Vanderbilt University Medical Center is leading a national study to determine whether genetic testing can help physicians choose the best drugs for their patients to relieve pain and depression.
The study is part of the second phase of investigations known as the IGNITE (Implementing GeNomIc pracTicE) network, established in 2013 by the National Institutes of Health to help incorporate genomic information into clinical care.
How well patients respond to SSRI antidepressant medications or pain-relieving drugs such as codeine, tramadol, and hydrocodone depends in part on whether they have genetic variants encoding the enzymes that metabolize or break down the drugs before they have a chance to work.
Testing for the presence of these genes could help physicians predict in advance which drugs will be most effective in individual patients. Yet this approach, especially in treating depression and in pain control, has not yet been validated by large clinical trials.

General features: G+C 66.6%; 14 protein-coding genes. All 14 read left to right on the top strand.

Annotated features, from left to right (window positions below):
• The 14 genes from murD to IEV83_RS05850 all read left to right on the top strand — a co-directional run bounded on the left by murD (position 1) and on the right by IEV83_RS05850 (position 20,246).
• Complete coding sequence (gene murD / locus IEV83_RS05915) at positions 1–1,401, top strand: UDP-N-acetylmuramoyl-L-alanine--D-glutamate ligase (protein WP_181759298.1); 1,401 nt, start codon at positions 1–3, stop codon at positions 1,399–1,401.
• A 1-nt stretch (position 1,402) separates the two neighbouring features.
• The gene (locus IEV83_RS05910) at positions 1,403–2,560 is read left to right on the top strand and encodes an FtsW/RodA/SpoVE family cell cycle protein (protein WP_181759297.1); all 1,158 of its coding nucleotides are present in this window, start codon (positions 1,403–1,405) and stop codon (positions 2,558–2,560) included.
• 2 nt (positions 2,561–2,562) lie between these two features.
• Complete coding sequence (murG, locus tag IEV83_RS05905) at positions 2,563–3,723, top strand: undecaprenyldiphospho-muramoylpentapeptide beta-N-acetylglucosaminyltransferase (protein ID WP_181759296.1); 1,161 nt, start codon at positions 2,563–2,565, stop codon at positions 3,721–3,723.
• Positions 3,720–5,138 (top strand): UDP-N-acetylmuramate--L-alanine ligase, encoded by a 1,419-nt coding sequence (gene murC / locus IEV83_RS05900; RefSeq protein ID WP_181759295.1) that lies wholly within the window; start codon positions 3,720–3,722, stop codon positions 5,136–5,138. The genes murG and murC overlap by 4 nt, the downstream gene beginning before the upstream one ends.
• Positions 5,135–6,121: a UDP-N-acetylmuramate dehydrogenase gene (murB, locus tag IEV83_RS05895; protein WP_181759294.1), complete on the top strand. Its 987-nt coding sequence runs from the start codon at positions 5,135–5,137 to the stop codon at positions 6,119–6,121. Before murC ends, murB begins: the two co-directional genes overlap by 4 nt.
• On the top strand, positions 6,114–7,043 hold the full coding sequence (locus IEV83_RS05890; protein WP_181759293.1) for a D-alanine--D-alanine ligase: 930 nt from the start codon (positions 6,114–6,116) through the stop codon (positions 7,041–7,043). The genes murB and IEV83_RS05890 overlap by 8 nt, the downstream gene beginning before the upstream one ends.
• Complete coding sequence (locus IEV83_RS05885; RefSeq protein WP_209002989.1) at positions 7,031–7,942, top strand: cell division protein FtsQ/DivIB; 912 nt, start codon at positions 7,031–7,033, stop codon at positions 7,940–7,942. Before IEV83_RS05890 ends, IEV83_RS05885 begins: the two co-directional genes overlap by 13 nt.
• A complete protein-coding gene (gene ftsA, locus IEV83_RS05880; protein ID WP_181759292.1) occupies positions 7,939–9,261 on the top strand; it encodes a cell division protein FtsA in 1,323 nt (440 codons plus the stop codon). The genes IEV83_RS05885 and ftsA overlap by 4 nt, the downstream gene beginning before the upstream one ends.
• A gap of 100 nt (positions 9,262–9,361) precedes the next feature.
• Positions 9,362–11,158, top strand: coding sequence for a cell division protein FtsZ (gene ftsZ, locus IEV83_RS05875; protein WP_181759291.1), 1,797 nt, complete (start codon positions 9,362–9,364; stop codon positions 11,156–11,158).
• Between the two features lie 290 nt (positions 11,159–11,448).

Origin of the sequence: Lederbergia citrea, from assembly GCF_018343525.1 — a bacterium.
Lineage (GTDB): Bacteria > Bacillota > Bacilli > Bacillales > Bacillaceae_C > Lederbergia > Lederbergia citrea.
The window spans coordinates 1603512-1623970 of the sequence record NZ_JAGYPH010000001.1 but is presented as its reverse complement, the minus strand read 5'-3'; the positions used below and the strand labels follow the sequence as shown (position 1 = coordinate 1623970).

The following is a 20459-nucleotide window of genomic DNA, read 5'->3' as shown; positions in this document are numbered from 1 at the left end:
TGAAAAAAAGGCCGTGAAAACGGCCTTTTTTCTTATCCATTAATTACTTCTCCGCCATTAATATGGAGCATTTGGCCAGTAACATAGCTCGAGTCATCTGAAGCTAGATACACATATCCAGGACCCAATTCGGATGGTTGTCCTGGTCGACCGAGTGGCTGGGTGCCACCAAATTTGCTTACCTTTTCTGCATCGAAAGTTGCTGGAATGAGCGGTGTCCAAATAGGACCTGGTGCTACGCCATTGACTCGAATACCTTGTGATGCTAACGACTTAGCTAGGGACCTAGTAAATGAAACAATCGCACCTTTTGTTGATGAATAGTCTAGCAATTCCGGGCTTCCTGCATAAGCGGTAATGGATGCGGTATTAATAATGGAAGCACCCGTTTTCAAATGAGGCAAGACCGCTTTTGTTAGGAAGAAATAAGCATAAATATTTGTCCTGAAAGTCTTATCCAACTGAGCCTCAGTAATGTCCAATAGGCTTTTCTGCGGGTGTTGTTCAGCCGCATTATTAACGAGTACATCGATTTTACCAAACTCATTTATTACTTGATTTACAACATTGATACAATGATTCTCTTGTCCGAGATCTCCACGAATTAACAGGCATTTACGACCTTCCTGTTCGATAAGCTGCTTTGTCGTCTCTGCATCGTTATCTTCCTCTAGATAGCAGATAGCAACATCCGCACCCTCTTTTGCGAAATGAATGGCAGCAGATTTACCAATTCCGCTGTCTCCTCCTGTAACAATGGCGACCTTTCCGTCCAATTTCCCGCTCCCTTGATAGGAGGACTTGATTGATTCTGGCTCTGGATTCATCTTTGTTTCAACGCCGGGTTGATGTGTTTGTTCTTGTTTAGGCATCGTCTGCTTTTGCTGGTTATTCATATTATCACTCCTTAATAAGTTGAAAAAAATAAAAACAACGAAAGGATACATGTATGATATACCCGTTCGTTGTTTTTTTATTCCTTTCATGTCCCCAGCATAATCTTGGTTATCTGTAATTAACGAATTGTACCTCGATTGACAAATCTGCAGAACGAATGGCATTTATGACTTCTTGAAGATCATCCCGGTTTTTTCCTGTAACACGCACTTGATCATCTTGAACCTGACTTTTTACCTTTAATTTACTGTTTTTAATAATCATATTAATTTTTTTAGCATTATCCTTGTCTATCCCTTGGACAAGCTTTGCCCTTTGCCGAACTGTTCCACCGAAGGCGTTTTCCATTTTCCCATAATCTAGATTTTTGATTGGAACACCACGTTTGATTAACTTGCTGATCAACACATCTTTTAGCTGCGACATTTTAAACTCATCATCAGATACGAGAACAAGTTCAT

That’s what ADOPT-PGx (A Depression and Opioid Pragmatic Trial in Pharmacogenomics) is designed to do, said Josh Peterson, MD, MPH, associate professor of Biomedical Informatics and Medicine in the Vanderbilt University School of Medicine.
“We really need to build the evidence base for this kind of genetic testing where you deliver results and advice just-in-time at the point of prescribing, from a source that clinicians can trust, and so it impacts what kinds of decisions they’re making,” Peterson said.
Peterson is co-directing the study with Joshua Denny, MD, MS, professor of Biomedical Informatics and Medicine and director of the VUMC Center for Precision Medicine.
Patients with acute post-surgical pain, chronic pain, and moderate depression will be enrolled in the study. Each participant is randomly assigned to one of two different groups.
In one group, physicians will be given their patients’ results for genes that encode drug-metabolizing enzymes to help guide their prescribing decisions, while in the other, or control group, physicians won’t receive that information until after the study is completed.
How well patients in each group respond to the medications they’re prescribed will then be compared. The goal is to see how well the delivery of these tests “plays out” in routine care of pain and depression, Peterson said.